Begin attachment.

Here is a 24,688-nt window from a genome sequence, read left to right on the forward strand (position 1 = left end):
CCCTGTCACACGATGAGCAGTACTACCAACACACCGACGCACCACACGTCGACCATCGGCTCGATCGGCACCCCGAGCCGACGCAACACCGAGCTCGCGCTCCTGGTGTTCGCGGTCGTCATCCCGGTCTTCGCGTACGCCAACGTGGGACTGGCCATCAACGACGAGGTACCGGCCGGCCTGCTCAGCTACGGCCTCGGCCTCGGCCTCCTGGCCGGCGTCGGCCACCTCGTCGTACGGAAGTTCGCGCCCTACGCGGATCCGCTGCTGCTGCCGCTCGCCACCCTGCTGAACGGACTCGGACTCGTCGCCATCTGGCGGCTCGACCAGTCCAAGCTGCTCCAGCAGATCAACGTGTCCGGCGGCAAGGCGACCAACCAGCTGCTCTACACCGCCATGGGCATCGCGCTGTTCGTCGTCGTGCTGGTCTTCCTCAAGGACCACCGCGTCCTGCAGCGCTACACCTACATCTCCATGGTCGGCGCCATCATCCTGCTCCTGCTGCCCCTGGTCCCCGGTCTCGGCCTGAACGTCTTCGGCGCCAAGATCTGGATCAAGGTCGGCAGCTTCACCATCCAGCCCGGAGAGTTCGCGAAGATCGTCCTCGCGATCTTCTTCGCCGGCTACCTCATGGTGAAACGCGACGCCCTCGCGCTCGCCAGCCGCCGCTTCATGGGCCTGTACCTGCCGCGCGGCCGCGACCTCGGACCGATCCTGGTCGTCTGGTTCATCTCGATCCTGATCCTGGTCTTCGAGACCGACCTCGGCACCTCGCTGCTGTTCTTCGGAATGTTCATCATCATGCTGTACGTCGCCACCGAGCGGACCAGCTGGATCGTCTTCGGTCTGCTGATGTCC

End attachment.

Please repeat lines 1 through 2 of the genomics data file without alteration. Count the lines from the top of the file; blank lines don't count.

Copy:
Here is a 24,688-nt window from a genome sequence, read left to right on the forward strand (position 1 = left end):
CCCTGTCACACGATGAGCAGTACTACCAACACACCGACGCACCACACGTCGACCATCGGCTCGATCGGCACCCCGAGCCGACGCAACACCGAGCTCGCGCTCCTGGTGTTCGCGGTCGTCATCCCGGTCTTCGCGTACGCCAACGTGGGACTGGCCATCAACGACGAGGTACCGGCCGGCCTGCTCAGCTACGGCCTCGGCCTCGGCCTCCTGGCCGGCGTCGGCCACCTCGTCGTACGGAAGTTCGCGCCCTACGCGGATCCGCTGCTGCTGCCGCTCGCCACCCTGCTGAACGGACTCGGACTCGTCGCCATCTGGCGGCTCGACCAGTCCAAGCTGCTCCAGCAGATCAACGTGTCCGGCGGCAAGGCGACCAACCAGCTGCTCTACACCGCCATGGGCATCGCGCTGTTCGTCGTCGTGCTGGTCTTCCTCAAGGACCACCGCGTCCTGCAGCGCTACACCTACATCTCCATGGTCGGCGCCATCATCCTGCTCCTGCTGCCCCTGGTCCCCGGTCTCGGCCTGAACGTCTTCGGCGCCAAGATCTGGATCAAGGTCGGCAGCTTCACCATCCAGCCCGGAGAGTTCGCGAAGATCGTCCTCGCGATCTTCTTCGCCGGCTACCTCATGGTGAAACGCGACGCCCTCGCGCTCGCCAGCCGCCGCTTCATGGGCCTGTACCTGCCGCGCGGCCGCGACCTCGGACCGATCCTGGTCGTCTGGTTCATCTCGATCCTGATCCTGGTCTTCGAGACCGACCTCGGCACCTCGCTGCTGTTCTTCGGAATGTTCATCATCATGCTGTACGTCGCCACCGAGCGGACCAGCTGGATCGTCTTCGGTCTGCTGATGTCC